What the paper didn't report is that during the next few weeks, Terra couldn't stop asking questions. But instead of "why?" she began asking "Who?" Who could be behind people loving her the way they had? Who could be there to comfort her in her lonely hours? Who could make all the pain she was feeling ever go away?
As Terra struggled with grief, she began to wonder if what she had seen in Katelin and Amy was worth having for herself. She began reading the Bible that Liz had given to her. On one of her most difficult days, she called the pastor to say, "I need to talk to you, now!" Arriving at the church, she asked Pastor Jason to introduce her to Jesus. Jason grinned. Nothing would please him more.
Ask Katelin and Amy what effect this has had on them, and they'll grin, too. For they have seen God at work. And whenever we see what God is doing, despite our doubts, despite our weaknesses, despite our pain, we can't help but be changed forever.
I (Martha) once received a letter from the aunt of a young Brio magazine reader who was putting together a book for her niece, Anne Farris, on what the meaning of success was. She was writing to different people, asking them to write a response before compiling all the letters into a booklet for Anne.
I answered the letter, saying that I thought the meaning of success was being in the center of God's will for your life. A short while later I received another letter. It was a thank-you note from Anne, saying what my letter had meant to her. As I started to put the note back into the envelope, I noticed something else in there. I pulled it out. It was Anne's obituary. Anne had died suddenly while running laps. She was only fifteen years of age. When I wrote to the address on the envelope, I said how sorry I was to hear about Anne's death. Anne's mother wrote me back and asked me if I had ever considered writing a book for teens on dealing with death.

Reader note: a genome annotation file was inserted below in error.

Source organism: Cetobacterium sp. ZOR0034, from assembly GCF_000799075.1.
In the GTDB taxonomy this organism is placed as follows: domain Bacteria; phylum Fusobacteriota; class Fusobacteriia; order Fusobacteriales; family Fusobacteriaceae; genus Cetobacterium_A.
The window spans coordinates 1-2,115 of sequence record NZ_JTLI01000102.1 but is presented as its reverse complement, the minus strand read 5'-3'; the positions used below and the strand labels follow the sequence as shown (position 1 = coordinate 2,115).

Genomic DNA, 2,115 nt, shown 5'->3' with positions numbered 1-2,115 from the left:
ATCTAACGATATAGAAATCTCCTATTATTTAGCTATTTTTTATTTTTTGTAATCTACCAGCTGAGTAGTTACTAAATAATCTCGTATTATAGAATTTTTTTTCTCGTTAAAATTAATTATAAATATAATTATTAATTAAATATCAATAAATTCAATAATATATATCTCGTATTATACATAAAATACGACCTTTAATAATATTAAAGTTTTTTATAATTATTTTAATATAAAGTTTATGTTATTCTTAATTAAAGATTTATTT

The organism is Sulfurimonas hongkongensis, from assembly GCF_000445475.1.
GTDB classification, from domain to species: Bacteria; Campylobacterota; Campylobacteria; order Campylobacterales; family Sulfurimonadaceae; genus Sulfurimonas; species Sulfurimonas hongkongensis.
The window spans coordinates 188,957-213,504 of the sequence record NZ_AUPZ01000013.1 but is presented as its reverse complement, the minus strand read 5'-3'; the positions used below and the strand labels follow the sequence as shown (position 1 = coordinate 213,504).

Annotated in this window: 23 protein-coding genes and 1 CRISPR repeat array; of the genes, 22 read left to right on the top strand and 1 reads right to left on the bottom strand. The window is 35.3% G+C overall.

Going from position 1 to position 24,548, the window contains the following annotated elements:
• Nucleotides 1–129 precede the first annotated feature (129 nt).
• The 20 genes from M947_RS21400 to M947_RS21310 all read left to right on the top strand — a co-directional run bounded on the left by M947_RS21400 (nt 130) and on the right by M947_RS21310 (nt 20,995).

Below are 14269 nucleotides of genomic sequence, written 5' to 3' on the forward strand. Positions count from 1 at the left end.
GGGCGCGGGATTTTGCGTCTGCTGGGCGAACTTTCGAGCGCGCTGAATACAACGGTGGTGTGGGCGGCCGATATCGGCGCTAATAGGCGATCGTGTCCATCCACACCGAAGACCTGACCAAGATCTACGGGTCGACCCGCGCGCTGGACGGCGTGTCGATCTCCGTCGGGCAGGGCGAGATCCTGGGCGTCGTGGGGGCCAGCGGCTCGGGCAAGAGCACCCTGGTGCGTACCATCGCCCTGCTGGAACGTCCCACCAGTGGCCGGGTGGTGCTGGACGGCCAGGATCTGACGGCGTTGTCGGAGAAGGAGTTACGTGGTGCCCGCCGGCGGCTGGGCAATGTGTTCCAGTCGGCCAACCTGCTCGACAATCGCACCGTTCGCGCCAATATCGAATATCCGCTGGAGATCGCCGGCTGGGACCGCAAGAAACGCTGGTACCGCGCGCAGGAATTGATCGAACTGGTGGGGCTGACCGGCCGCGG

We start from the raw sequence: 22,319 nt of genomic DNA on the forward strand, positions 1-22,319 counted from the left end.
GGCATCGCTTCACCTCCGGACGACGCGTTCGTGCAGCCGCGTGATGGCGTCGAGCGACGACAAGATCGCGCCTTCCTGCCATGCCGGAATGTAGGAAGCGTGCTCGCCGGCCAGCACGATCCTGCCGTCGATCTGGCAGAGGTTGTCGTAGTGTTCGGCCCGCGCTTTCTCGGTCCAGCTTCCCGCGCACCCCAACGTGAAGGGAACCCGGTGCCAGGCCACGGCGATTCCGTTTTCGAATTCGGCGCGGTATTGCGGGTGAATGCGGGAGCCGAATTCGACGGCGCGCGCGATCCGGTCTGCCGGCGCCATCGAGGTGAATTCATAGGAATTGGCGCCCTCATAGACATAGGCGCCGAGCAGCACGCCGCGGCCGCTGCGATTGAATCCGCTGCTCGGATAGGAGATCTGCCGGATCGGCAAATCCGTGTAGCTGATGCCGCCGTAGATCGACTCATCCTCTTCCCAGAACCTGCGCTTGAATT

I ran the idea past my publisher and we broadened it to include divorce, death of different family members, death of a pet, moving away, and other kinds of losses. It was called Saying Goodbye When You Don't Want To, and it is filled with letters from people, young and old, who have had grief in their lives and how they got through it. I think both Anne and Daniel would be pleased to know that through their tragic deaths, so many others have been and are being encouraged and reminded of God's unfailing love.
The greatest pleasure I know is to do a good action by stealth, and to have it found out by accident.
To do the useful thing, to say a courageous thing, to contemplate the beautiful thing: that is enough for one man's life.
—T. S. Eliot
Excerpted from IT'S ALWAYS DARKEST BEFORE THE FRIDGE DOOR OPENS © Copyright 2017 by Martha Bolton and Phil Callaway. Reprinted with permission by Bethany House, an imprint of Baker Publishing Group. All rights reserved.